The mystery began not with a dead body but with a scary wake-up call.
At 7:10 am Mom woke up yelling for help and vomiting the entire contents of her stomach.
Jona called me. Because I had gone to bed at 2 am, I was still sleeping when the cell phone rang. I lept out of bed and began to dress and rush down to Ocean View.
By 7:30 I arrived in her room and began the detective work. Jona had managed to clean her up and get her dressed. I knelt in front of Mom, looked at her, and held her hands, which were shaking uncontrollably.
Was she having an allergic reaction to food or medicine, as on June 14? That one nearly killed her.
Was she okay--just having a mildly upset stomach?
Was it a 24-hour flu, something going around Ocean View?
Was it the flu shot she had 36 hours earlier?
I remembered the pistachio nuts I had let her eat the night before, likely suspects for the allergic reaction theory. But then again she had also eaten a handful of orange and black M & M's I had put out in a dish for Halloween. Maybe it was just an upset stomach from eating too much sugar.
Jona reported that Maxine, the lead caregiver for the Reminiscence Neighborhood this morning, had come in to check on her, with Ogart, the caregiver to whom Mom was assigned. He rarely has to deal with her because she has "a private," Jona.
Maxine had taken her vitals: a blood pressure of 161/71, pulse of 56, and temperature of 97 degrees. They had concluded that this event did not warrant a trip to the ER.
Jona also reported that Mom had diarrhea. "Does this mean she is more sick or less sick?" I wondered.
When in doubt, I call everyone: my sister Emily; Suzann, the RN for Ocean View, who hadn't come in yet; Beth, the director of the Rem floor. I was about to call Dr. Susan C. to leave a message asking for advice when I ran into Ilona, a caregiver fixing breakfast in the kitchen.
"Oh yes," she said. "Ralph and Bob and Dorothy had this too, the next day after the flu shot."
It all made sense: these frail old people had been affected by the flu shot on Tuesday.
I went back to the room and talked a bit more with Mom and Jona. Emily had recommended 7-Up, toast, bananas, applesauce. Mom was refusing to eat anything. It didn't look good for even taking her meds this morning, so I talked with the medicine dispenser for the floor and we cancelled the big calcium pills and vitamins for the day. At lunch we would try her thyroid, and her Coumadin wasn't needed until 5 pm.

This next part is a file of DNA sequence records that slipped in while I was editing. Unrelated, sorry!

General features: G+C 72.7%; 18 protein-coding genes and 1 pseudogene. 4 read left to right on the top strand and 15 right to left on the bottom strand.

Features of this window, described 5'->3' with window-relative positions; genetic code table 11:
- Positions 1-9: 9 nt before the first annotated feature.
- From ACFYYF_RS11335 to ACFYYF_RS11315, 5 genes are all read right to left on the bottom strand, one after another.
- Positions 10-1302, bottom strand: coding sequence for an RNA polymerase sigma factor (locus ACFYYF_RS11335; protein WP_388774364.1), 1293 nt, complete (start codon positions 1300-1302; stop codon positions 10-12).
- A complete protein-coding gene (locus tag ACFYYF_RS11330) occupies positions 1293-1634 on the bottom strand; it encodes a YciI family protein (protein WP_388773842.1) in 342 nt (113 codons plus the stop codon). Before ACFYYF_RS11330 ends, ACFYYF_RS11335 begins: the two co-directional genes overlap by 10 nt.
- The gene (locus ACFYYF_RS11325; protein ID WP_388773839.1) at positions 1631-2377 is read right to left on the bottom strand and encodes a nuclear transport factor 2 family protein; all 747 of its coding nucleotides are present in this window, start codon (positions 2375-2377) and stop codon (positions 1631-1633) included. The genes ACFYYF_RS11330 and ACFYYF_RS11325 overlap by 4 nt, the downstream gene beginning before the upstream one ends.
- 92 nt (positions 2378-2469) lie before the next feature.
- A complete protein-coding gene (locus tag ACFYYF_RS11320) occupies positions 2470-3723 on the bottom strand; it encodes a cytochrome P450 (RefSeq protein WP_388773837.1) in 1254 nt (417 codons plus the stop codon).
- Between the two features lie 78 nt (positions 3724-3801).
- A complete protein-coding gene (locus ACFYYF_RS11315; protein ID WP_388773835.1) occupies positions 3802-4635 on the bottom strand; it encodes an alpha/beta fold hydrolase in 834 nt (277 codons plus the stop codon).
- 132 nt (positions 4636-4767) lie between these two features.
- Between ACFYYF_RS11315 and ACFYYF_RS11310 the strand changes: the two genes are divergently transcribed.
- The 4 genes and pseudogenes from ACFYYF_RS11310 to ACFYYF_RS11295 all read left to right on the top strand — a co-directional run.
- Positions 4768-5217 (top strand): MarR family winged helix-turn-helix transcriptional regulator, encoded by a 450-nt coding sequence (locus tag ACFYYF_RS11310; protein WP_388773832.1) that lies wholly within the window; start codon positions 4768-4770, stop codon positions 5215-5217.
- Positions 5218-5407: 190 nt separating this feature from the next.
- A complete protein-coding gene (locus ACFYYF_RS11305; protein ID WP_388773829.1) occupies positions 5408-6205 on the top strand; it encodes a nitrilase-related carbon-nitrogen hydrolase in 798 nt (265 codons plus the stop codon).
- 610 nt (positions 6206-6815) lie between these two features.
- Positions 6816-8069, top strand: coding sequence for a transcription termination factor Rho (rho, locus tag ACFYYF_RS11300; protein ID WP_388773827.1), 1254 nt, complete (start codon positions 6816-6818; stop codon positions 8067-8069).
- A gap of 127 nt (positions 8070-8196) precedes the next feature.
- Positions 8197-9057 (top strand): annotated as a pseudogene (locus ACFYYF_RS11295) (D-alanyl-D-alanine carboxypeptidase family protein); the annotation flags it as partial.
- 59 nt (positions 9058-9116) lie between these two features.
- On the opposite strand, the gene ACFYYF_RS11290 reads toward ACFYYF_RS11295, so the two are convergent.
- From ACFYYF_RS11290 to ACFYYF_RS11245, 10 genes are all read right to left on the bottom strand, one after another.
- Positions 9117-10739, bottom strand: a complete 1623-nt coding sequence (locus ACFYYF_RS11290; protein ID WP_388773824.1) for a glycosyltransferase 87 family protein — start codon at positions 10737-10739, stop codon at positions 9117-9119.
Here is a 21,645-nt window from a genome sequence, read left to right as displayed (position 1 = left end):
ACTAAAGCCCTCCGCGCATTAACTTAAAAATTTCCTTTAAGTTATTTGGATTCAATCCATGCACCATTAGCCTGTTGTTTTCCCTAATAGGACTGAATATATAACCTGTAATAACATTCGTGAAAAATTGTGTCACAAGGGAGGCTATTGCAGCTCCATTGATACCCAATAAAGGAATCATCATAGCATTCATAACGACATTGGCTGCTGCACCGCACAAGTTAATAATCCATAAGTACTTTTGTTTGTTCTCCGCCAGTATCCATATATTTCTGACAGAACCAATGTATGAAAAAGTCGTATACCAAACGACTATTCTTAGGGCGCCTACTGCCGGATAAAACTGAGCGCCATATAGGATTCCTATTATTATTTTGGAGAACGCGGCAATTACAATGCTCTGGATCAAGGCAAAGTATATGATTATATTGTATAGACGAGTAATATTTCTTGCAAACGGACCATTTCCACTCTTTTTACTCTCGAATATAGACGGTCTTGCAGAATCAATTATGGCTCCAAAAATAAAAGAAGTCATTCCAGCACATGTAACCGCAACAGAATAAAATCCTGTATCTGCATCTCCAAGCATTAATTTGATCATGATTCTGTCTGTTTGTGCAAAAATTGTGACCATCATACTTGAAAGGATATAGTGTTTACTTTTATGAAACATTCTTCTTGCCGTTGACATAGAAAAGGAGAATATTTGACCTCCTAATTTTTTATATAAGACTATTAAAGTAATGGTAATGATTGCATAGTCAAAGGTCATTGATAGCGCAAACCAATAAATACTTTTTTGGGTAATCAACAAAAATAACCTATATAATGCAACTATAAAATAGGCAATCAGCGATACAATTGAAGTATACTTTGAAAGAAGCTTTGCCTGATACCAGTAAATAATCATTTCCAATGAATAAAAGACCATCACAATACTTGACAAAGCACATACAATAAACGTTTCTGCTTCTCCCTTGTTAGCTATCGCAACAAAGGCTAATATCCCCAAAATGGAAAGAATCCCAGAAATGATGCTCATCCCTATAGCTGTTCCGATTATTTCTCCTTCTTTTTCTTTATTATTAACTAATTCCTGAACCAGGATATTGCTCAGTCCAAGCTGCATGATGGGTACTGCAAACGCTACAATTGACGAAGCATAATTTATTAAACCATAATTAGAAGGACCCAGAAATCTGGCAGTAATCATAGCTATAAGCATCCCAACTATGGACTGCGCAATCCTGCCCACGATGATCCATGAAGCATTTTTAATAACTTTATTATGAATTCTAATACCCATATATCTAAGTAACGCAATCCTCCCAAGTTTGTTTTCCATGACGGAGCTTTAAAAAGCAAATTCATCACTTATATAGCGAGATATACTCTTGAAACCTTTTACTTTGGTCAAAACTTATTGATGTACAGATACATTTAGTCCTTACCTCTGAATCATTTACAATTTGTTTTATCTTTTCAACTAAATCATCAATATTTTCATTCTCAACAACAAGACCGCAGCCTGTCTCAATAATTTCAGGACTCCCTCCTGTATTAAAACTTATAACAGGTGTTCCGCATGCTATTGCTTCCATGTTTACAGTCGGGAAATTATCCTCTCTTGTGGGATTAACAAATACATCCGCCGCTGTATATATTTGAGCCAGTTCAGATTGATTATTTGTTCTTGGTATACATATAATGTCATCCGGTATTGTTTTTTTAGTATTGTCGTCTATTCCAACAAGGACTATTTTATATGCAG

I went home at 9 am, and Mom got through the day pretty well with no more vomiting.
But in the evening a Monte Carlo Casino Night was scheduled: hors d'oevres, drinks, live music, and professionals with green felt tables to deal cards in games of chance. I wouldn't have gone, except that I had told Connie, Mom's evening caregiver, to come at 8 pm instead of 6 pm.
At 6:30 pm I put Mom's lipstick on and wheeled her down to the big party. She was feeling better and enjoyed the music and excitement at first.
She hadn't eaten all day, so I tried to put together a plate of crackers and some of the milder hor d'oeuvres. She tried both and said they made her feel sick, but she downed three chilled shrimp with no problem at all. I ate some of the hor d'oeuvres.
At the party, we consulted with another mother and daughter, who reported that her mother had vomited on Monday, prior to the flu shot. She had asked the staff whether others had been ill--was it a problem with something that came out of the kitchen?--and met with raised eyebrows. Apparently that was not a line of questioning one could safely pursue.
At 7:30 Mom was tired and insisted on returning to her room, so we left.
Connie arrived shortly thereafter, and I helped her with Mom's shower because Mom didn't feel good. I was half expecting her stomach to reject the shrimp at any minute. We discussed why the vomiting had occurred, and with the new evidence from the other daughter, I concluded that it must be a 24-hour flu going around. I left at 8 pm.
This afternoon, a day later, however, the truth emerged.
I was in the dining/kitchen area and asked Mom how she was feeling. She felt okay and had eaten normally today.
"She was vomiting yesterday," I mentioned to Marnie, the lead caregiver of the 2 - 10 pm shift.
"Yes, they all were," she said. "The cook was sick. He was vomiting earlier this week."
"Oh," I said.
Marnie's frankness stunned me. No coverup, nothing. I appreciated that.
Anyway, the whodunnit was solved. It was the cook and a flu that had already hit many of the residents.
By the way, I'm feeling sick to my stomach tonight, not eating dinner. I shouldn't have eaten those hors d'oeuvres--or did I get it from my mother?